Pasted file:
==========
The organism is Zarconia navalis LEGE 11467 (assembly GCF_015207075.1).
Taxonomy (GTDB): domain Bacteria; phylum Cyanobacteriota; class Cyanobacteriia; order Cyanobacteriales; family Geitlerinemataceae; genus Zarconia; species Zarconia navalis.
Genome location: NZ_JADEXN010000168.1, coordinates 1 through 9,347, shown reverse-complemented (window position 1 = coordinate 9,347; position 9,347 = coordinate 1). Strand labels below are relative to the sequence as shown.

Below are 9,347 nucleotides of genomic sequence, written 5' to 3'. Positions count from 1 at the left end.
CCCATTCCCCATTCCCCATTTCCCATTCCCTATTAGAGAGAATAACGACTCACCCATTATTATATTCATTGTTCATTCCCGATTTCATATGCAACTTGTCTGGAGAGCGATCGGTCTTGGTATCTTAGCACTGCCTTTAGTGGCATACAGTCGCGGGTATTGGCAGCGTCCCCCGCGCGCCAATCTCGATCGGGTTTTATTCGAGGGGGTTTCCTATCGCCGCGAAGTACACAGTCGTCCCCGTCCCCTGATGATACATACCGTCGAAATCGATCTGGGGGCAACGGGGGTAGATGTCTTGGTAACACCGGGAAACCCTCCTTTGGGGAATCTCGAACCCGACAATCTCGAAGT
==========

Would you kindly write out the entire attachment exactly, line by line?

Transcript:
The organism is Zarconia navalis LEGE 11467 (assembly GCF_015207075.1).
Taxonomy (GTDB): domain Bacteria; phylum Cyanobacteriota; class Cyanobacteriia; order Cyanobacteriales; family Geitlerinemataceae; genus Zarconia; species Zarconia navalis.
Genome location: NZ_JADEXN010000168.1, coordinates 1 through 9,347, shown reverse-complemented (window position 1 = coordinate 9,347; position 9,347 = coordinate 1). Strand labels below are relative to the sequence as shown.

Below are 9,347 nucleotides of genomic sequence, written 5' to 3'. Positions count from 1 at the left end.
CCCATTCCCCATTCCCCATTTCCCATTCCCTATTAGAGAGAATAACGACTCACCCATTATTATATTCATTGTTCATTCCCGATTTCATATGCAACTTGTCTGGAGAGCGATCGGTCTTGGTATCTTAGCACTGCCTTTAGTGGCATACAGTCGCGGGTATTGGCAGCGTCCCCCGCGCGCCAATCTCGATCGGGTTTTATTCGAGGGGGTTTCCTATCGCCGCGAAGTACACAGTCGTCCCCGTCCCCTGATGATACATACCGTCGAAATCGATCTGGGGGCAACGGGGGTAGATGTCTTGGTAACACCGGGAAACCCTCCTTTGGGGAATCTCGAACCCGACAATCTCGAAGT